Another Journey Past The Sun MAG

By Unknown, Unknown, Unknown

   We're riding in a rented blue Oldsmobile,

squished together

like raisins in a tiny box.

My back is burnt

and my face cooled

by an air conditioner

and a cracked window.

I'm feeling the rocky bumps under me

and the windy road,

forever long, and

hoping we didn't hit any animals.

My eyes peer out the window

at the passing beige mountains

and red roofed homes.

The smell of Grandma's

designer imposter perfume

irritates my nose.

"I'm in a gas chamber," I say.

The sound of mom's raspy voice answers:

"how much longer?"

Finally our destination:

A tiny western village,

a souvenir capital

where dressed-up cowboys

sell us tacky trinkets

and grade f hot dogs.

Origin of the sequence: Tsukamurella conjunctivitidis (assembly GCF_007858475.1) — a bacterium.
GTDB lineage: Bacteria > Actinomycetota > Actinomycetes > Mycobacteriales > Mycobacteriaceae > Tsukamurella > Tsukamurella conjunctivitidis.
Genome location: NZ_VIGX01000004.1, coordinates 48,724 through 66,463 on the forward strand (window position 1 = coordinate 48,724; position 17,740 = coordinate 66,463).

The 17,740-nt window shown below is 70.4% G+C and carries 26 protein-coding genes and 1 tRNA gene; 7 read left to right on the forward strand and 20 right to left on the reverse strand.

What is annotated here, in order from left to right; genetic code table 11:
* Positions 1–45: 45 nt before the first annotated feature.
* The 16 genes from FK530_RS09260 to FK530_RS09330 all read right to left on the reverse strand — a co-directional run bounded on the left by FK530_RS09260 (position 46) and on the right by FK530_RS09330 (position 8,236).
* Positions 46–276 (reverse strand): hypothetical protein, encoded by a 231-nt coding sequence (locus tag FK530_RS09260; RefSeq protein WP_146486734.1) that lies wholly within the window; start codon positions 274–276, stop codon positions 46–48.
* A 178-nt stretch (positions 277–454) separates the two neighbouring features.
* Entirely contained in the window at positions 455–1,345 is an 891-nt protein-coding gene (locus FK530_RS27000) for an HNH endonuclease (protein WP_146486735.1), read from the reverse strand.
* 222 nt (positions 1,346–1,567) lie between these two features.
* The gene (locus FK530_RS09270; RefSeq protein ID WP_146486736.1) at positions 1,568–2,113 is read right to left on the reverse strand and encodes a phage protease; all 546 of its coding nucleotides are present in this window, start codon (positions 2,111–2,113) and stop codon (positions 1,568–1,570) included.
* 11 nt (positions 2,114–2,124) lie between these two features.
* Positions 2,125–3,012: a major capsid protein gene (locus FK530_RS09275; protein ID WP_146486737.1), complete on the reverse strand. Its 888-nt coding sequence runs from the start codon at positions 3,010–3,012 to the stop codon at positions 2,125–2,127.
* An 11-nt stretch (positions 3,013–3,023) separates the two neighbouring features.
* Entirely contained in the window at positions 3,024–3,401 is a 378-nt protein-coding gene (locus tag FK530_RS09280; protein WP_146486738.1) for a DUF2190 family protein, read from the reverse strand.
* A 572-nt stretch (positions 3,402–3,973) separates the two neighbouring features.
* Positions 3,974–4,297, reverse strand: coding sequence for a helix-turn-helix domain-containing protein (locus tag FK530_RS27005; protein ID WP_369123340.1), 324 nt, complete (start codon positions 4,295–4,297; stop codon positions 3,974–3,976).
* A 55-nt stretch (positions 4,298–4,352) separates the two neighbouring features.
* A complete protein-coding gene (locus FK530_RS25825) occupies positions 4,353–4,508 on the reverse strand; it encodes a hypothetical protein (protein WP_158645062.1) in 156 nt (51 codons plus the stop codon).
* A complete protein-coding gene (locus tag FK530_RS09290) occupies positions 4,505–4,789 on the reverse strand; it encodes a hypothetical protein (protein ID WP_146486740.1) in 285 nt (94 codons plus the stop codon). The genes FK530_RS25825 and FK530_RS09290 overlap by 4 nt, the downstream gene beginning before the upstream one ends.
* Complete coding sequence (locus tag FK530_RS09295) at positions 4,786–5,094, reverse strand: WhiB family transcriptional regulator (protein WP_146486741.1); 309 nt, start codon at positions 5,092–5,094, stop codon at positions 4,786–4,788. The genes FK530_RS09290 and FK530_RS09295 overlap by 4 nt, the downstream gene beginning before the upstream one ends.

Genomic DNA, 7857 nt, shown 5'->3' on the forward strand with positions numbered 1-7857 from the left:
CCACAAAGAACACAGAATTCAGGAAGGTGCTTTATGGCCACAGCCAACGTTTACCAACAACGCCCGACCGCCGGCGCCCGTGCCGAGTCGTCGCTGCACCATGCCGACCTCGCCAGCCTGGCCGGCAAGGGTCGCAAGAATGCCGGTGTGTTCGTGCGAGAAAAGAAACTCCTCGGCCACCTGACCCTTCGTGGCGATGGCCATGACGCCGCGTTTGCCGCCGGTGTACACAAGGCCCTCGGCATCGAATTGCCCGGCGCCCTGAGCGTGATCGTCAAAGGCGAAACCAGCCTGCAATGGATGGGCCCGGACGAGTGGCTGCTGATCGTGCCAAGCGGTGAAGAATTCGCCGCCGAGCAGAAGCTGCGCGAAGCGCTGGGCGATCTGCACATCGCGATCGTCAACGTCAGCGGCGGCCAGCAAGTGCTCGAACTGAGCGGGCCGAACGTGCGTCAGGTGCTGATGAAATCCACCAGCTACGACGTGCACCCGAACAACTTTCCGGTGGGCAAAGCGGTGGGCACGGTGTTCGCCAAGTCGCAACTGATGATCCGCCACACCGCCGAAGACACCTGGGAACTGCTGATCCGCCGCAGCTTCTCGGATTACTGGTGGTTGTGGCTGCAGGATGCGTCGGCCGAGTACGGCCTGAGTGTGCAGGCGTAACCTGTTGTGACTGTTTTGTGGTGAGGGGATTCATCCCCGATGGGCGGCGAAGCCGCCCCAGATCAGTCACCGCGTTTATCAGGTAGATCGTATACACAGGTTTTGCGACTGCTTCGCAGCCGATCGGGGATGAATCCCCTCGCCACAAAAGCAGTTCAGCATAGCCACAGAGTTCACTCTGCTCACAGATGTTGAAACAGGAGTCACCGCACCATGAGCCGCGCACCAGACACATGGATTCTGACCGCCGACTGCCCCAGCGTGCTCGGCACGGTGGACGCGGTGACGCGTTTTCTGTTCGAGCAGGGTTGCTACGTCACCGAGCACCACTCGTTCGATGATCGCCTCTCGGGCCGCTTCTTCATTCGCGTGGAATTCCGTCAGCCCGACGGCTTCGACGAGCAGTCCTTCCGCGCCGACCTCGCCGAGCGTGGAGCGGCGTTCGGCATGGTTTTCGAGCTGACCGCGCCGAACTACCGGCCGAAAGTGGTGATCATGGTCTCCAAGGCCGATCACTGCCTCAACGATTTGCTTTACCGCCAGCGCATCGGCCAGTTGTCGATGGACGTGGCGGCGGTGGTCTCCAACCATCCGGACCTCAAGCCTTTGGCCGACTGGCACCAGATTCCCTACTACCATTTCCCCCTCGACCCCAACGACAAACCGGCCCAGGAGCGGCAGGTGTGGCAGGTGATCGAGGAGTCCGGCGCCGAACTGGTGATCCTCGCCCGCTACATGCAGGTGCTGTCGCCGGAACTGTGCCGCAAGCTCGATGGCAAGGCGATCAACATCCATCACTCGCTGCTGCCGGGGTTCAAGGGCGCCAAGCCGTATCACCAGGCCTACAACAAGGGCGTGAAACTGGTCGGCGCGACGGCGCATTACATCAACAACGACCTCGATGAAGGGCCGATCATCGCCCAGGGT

Grandma sits down and chugs a beer

and I buy sunglasses to soothe my eyes.

Mom is lost

and Dad is flirting with a cowgirl;

My sister left home

before the vacation.

"Time to go,"

shouts my dad,

and we pile back in the car,

more squished from our junk,

and more uncomfortable than ever.

A drive home sounds relaxing,

I think.

Till I fall asleep

and Grandpa sits on and breaks

my glasses.

The sun sets

and coyotes

send out their call;

I lock my door.

My head is propped on the window

and the vibration wakes me;

Grandma's elbow is in my face.

I can't wait until we get back to the hotel.

And finally we do.

But it's not over,

because dad left his wallet at a souvenir stand,

so back we go -

another journey past the sun.

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